Lower prenatal levels of vitamin D, the "sunshine vitamin," may mean that babies born in April have the highest risk of developing multiple sclerosis later in life while those born in October have the lowest risk, a new study suggests.
The findings show that pregnant women who live in countries with low levels of sunlight between October and March should take vitamin D supplements in order to protect their children from MS, according to the researchers.
Vitamin D is synthesized naturally by the skin as it makes contact with sunlight. During fall and winter months, however, people in northern countries may not receive sufficient amounts of sunlight on their skin to enable the body to make enough vitamin D, the study authors explained.
A team led by Dr. Ram Ramagopalan of Queen Mary University of London analyzed previously published data on nearly 152,000 people with MS in northern countries. They found that people born in April had a 5 percent increased risk of MS, while those born in warmer, sunnier months — between October and November — had a 5 percent to 7 percent reduced risk of the neurological disorder.
No data from countries in the southern hemisphere was analyzed by the researchers, largely due to a lack of studies.
The findings provide "the most robust evidence to date" that a person's month of birth affects their risk for MS. The results also highlight the need for studies to determine whether taking vitamin D supplements during pregnancy can help prevent MS in children, the researchers wrote.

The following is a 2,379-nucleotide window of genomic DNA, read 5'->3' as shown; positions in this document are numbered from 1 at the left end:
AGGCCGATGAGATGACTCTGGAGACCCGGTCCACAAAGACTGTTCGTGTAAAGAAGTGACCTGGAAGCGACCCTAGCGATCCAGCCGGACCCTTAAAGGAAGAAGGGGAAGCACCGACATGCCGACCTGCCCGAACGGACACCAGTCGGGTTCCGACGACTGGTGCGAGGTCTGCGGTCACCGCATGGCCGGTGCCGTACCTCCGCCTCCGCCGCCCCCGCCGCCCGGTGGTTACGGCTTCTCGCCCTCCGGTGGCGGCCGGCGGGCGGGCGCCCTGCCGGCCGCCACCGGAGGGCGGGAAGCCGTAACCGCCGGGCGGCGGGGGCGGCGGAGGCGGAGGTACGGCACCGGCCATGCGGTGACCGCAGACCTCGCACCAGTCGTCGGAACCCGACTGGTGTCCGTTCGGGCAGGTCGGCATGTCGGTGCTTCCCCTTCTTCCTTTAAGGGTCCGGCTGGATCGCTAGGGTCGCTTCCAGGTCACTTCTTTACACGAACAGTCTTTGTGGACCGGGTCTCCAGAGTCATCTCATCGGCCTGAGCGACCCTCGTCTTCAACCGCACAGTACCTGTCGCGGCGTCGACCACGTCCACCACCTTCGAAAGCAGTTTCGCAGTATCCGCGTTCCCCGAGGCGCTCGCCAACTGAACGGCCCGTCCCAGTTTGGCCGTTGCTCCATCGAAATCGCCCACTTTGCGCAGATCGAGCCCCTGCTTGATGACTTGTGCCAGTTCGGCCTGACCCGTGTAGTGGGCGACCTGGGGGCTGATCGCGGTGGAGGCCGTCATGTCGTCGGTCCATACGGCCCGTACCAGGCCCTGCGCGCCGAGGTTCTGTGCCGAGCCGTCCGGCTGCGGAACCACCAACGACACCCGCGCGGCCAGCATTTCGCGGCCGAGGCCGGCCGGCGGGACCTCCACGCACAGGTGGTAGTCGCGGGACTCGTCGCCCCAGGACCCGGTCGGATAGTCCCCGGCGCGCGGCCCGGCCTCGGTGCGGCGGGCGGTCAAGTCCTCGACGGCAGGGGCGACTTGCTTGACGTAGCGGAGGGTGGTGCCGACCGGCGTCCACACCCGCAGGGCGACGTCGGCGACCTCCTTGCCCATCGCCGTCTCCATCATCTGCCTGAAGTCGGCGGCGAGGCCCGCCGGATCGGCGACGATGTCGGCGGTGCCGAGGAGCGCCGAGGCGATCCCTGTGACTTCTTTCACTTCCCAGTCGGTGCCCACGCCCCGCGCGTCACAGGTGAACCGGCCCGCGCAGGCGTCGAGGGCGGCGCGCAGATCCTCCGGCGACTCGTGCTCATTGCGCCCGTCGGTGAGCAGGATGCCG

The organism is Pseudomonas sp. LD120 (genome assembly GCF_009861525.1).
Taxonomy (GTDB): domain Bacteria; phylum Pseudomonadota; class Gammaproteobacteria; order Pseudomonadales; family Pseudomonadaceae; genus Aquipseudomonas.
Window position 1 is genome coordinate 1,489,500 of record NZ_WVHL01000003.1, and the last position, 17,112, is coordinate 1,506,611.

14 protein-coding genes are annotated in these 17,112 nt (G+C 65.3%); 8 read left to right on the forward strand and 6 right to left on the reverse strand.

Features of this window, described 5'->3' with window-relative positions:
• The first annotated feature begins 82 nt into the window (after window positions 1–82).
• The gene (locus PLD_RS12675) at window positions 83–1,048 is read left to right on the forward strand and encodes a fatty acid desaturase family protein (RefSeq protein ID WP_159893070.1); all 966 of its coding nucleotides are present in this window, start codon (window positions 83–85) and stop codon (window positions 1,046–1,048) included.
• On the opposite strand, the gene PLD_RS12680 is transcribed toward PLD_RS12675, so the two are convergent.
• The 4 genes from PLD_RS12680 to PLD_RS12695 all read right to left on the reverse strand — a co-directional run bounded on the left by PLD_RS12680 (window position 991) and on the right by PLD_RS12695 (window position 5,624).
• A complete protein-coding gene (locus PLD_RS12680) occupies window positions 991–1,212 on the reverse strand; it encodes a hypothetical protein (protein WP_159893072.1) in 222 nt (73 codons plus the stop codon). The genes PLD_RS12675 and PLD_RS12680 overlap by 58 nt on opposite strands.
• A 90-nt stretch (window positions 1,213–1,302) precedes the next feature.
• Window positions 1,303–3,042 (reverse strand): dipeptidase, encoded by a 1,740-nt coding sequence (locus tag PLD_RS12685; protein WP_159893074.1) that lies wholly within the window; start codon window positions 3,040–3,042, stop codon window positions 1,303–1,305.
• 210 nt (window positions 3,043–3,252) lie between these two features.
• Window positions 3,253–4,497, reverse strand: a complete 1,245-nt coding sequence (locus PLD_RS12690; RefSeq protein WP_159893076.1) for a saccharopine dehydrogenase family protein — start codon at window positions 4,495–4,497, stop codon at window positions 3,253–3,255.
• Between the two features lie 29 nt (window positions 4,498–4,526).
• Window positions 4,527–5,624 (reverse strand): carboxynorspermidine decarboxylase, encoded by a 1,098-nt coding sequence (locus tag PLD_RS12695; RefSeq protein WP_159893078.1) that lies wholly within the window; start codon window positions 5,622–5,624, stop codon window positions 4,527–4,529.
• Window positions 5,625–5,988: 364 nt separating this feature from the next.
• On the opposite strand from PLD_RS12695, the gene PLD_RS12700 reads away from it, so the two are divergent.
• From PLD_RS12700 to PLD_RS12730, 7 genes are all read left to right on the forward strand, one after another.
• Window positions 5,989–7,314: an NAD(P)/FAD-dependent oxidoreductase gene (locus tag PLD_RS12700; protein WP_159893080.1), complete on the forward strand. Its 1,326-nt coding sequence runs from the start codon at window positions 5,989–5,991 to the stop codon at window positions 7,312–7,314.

Two experts in the United States said the findings make sense.
"I would agree that there is evidence that would support Vitamin D supplementation in pregnant women in certain areas," said Dr. Karen Blitz-Shabbir, director of the Multiple Sclerosis Center at the Cushing Neuroscience Institute, part of the North Shore-LIJ Health System in Manhasset, N.Y.
"We are well aware that populations further from the equator have a higher incidence of MS," she added. "We also have new studies emerging demonstrating vitamin D supplementation may be beneficial to people with MS. The full story on how vitamin D impacts this disease is still unfolding."
And Dr. Fred Lublin, director of the Corinne Goldsmith Dickinson Center for Multiple Sclerosis at the Mount Sinai School of Medicine, in New York City, said the study "provides further evidence for a link between birth month and risk of MS."
Still, he said that although "the authors raise the question of whether vitamin D supplementation could mitigate the risk, this would need to be proven in a clinical trial."
The study was published online in the Journal of Neurology, Neurosurgery and Psychiatry. Although it showed an association between birth month and MS risk, it did not prove a cause-and-effect relationship.